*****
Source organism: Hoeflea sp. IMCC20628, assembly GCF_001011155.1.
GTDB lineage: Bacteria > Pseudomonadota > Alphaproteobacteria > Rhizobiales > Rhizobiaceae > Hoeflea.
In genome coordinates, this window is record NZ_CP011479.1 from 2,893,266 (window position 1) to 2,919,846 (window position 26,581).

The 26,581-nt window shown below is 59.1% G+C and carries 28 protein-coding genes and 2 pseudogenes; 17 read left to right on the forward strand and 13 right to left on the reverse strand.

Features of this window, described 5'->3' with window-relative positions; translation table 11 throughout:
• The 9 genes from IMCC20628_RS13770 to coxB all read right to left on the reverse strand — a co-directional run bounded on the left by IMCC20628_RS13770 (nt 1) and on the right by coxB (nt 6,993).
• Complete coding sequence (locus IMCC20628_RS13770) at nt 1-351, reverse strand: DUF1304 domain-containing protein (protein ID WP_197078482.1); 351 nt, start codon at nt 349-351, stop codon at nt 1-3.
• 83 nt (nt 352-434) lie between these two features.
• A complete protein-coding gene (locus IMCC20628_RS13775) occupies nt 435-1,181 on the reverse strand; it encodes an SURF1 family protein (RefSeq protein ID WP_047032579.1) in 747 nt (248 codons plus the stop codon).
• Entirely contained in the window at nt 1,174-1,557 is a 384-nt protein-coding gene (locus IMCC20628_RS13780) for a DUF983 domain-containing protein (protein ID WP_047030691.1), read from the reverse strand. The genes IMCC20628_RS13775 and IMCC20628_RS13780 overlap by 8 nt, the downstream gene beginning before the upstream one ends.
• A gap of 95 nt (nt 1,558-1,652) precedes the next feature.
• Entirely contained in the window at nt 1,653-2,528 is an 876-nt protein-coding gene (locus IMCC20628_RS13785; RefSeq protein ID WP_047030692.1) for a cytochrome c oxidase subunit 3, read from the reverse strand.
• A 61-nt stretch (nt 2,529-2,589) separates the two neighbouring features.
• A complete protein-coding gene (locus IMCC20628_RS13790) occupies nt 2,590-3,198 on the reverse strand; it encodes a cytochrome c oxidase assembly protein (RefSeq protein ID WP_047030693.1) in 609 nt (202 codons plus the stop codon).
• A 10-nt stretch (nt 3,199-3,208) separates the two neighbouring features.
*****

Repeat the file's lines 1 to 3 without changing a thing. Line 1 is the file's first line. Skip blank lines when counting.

Source organism: Hoeflea sp. IMCC20628, assembly GCF_001011155.1.
GTDB lineage: Bacteria > Pseudomonadota > Alphaproteobacteria > Rhizobiales > Rhizobiaceae > Hoeflea.
In genome coordinates, this window is record NZ_CP011479.1 from 2,893,266 (window position 1) to 2,919,846 (window position 26,581).